I love problem solving.
It’s the very nature of what drove me to programming and what has kept me there. But as time progresses and as I get better and better at what I do, that problems that I want to tackle becomes bigger and bigger too.
When I first started out I hung out a lot in forums, helping other people and answering their questions. It was completely volunteer but I enjoyed it. I enjoyed it because people come to you with problems that you have never seen before and you really need to put your brain to work to solve the issue.
Sometimes the questions are small, like “How do I move this thingy to the left?” or “Why does it give me this error when I do that?”. Other times, the problems are trickier and takes more digging to solve.
It’s a tremendous learning experience.
After a while, you start to recognize patterns in the questions. The same or similar questions come up again and again and there is less actual problem solving and more repeating yourself. You look for more challenging problems that match your skillset.
And if you’re curious like me, you start to ask some questions yourself. Ultimately, you wind up on blogs, tutorial sites and other places and end up piecing together an understanding of how a site works under the hood. I guess they call it being self-taught.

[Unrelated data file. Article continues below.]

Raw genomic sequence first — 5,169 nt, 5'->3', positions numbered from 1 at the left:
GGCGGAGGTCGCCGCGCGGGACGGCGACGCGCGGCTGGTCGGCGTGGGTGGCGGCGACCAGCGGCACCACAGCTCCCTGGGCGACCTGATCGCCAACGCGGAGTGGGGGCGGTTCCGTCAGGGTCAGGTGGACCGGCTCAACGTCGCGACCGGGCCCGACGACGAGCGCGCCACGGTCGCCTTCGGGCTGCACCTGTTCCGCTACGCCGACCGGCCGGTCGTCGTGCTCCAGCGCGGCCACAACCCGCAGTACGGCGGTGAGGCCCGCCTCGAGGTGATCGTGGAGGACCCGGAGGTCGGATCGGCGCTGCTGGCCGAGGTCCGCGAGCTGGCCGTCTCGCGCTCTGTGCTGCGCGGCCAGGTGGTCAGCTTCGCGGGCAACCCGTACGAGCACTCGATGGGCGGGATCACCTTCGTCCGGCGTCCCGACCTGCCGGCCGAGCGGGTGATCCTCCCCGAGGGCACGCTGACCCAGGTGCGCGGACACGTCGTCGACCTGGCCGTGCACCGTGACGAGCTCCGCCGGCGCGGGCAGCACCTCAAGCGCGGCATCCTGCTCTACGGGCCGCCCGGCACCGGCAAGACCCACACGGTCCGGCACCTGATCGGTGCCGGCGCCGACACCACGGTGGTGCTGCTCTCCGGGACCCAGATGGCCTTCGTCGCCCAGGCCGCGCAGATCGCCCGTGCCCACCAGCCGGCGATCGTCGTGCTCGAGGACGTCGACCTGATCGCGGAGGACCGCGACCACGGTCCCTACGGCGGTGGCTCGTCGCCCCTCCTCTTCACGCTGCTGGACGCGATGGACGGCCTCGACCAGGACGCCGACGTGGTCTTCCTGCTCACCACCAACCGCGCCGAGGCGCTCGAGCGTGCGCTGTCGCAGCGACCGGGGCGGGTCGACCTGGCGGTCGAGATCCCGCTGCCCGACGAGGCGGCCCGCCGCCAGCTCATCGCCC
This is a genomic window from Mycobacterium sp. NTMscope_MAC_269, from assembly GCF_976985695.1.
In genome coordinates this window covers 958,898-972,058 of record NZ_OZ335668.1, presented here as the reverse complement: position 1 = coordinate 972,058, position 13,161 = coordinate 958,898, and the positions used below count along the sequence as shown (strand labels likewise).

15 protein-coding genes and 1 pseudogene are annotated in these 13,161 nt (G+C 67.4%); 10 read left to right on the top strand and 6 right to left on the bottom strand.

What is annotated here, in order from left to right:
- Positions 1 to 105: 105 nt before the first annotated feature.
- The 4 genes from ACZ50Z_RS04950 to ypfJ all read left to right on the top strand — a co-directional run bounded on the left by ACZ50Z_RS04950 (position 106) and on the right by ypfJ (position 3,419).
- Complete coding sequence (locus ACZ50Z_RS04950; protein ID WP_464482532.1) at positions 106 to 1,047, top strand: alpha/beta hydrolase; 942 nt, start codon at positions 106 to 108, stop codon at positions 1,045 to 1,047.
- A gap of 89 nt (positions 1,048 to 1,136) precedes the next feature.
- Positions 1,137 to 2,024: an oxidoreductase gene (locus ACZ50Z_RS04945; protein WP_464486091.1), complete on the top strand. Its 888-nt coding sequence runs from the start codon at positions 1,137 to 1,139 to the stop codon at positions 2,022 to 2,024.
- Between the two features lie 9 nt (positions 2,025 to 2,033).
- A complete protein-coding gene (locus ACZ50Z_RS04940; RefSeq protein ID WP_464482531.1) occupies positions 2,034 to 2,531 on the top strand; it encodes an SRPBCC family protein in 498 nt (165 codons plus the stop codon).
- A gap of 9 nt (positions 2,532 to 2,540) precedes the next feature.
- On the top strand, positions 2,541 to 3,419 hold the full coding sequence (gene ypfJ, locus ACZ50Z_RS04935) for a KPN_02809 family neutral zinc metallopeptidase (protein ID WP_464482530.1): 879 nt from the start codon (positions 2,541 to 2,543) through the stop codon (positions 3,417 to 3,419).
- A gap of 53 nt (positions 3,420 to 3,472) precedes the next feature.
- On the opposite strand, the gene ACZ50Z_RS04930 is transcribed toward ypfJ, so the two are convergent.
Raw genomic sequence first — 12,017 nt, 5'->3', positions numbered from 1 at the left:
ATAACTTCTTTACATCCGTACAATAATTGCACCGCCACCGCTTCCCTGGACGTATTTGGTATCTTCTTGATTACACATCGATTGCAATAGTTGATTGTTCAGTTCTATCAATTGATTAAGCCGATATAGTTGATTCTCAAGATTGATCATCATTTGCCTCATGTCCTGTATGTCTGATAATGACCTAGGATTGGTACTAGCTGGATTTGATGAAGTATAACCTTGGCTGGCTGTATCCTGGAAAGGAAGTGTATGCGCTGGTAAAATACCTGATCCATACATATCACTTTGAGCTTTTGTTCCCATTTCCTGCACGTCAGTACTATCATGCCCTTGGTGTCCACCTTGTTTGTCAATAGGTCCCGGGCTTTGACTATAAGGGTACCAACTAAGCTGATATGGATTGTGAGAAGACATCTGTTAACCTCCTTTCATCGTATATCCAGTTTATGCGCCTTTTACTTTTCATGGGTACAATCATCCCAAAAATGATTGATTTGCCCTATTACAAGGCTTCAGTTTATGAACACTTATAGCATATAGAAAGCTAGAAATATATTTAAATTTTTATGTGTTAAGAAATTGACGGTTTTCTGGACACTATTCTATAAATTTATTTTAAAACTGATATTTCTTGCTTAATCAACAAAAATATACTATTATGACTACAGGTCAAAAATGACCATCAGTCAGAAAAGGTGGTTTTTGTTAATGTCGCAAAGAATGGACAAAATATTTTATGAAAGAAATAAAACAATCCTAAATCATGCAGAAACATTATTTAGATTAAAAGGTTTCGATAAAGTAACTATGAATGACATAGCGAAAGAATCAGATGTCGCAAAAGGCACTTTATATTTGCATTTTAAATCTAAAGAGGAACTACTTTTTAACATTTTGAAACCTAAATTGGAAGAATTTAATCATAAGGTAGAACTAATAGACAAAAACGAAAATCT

But how often do you step back and take a look at what the site actually tries to accomplish?
It’s all a matter of perspective. It’s also problem solving, but in a bigger way. And I find that as I look for more interesting problems to solve, I need to start asking bigger questions.
There is a progression from “Where do the semicolon and brackets go?”, to “In which file shall I place this function?” to “How will these functions/classes talk to eachother?” to “How will my plugin interact with other plugins and themes?” to “How will the site actually make my clients life better/easier/more profitable?”
Maybe it’s not the same for everyone. Maybe you don’t have the same drive or quest for problems to solve.
But I do. I am not a code monkey, I am a problem solver. Are you?
What problems do you solve with your work? Do you solve the smaller code-related problems, the bigger structural design/architecture problems or the actual business problem of your client?